lVhen thc beams are superposed, as shown in Fig. 5, the cheek-pieces are fitted between them, as before described; but, iEl desired, these cheek-pieces may be each made in a single piece extending from the top ot the upper beam to the bottom of the low er one. The bands are simply made of a corresponding shape, so as to inclose both beams, and the wedges are driven between the cheek-pieces and the bands, as before described. It four beams are placed together, the construction will again be similar, thebands being enlarged so as to inclose all four of the beams.
Various modifications may be made of this construction producing, essentially, the same result without materially altering the character of the invention. It will be manifest that the bands can be easily applied or removed, and, if occasion requires, the beams can be separated or replaced with very little trouble. It' shrunk on, as heretofore stated, the bands will clamp the cheek-pieces firmly without wedges or other fastening and must be heated to remove them, but if fitted loosely they are more easily removed and can be tightened by the wedges.
Having thus described my invention, what I claim as new, and desire to secure by Letters Patent, is
l. A means for lengthening metallic beams and girders, consisting of an inclosing band or bands passing around the beams at the point of junction, cheek-pieces fitting the space formed between the webs and bands and the top and bottom fianges, and means for tightening said cheek-pieces within the bands, substantially as herein described.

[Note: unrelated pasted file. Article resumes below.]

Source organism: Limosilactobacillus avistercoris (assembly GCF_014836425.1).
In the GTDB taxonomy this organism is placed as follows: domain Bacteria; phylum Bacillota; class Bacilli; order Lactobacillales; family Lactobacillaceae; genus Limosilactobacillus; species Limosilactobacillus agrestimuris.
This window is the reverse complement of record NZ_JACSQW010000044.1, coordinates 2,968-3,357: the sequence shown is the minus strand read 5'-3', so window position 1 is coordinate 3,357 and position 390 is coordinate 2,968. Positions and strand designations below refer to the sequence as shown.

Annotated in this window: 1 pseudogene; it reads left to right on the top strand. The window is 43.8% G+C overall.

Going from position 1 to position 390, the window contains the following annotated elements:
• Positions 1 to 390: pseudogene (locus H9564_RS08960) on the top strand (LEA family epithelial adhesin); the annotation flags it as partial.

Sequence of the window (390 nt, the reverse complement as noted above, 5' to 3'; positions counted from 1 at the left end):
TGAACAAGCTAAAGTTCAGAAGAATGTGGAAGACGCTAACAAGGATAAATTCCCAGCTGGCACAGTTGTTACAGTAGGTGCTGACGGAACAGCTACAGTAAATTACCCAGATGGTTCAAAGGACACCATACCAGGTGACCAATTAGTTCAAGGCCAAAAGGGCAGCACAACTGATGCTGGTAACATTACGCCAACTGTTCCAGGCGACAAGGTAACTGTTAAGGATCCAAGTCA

2. The means for lengthening metallic beams and girders, consisting of a metallic inclosing band or bands fitting around the abutting ends of the beams and extending a short distance along the beams each side of said joints, metallic cheek-pieces fitting the spaces between the webs and the top and bottom flanges of the beams and the innersides of the bands, wedges fitted to be driven between said cheek-pieces and bands or the webs, whereby the parts are rigidly locked together, substantially as herein described.
3. A means for lengthening metallicbeams and girders, consisting of inclosing bands passing around the beams at the point ofjunction, a diaphragm between the beams and cheek-pieces fitting between the webs and bands and top and bottom flanges, and means t'or wedging or tightening said cheek-pieces, substantially as herein described.
4. A means for lengthening metallic beams, having their ends abutted together, consisting of an inclosing band 0r bands or casing fitting around the meeting ends of the beams, blocks fitting between the sides of the beams and the bands or casing, and wedges or keys whereby the structure may be united rigidly together, substantially as herein described.
In witness whereof I have hereunto set my hand.
PETER H. JACKSON.
NVitnesses S. H. NoURsE, H. O. LEE.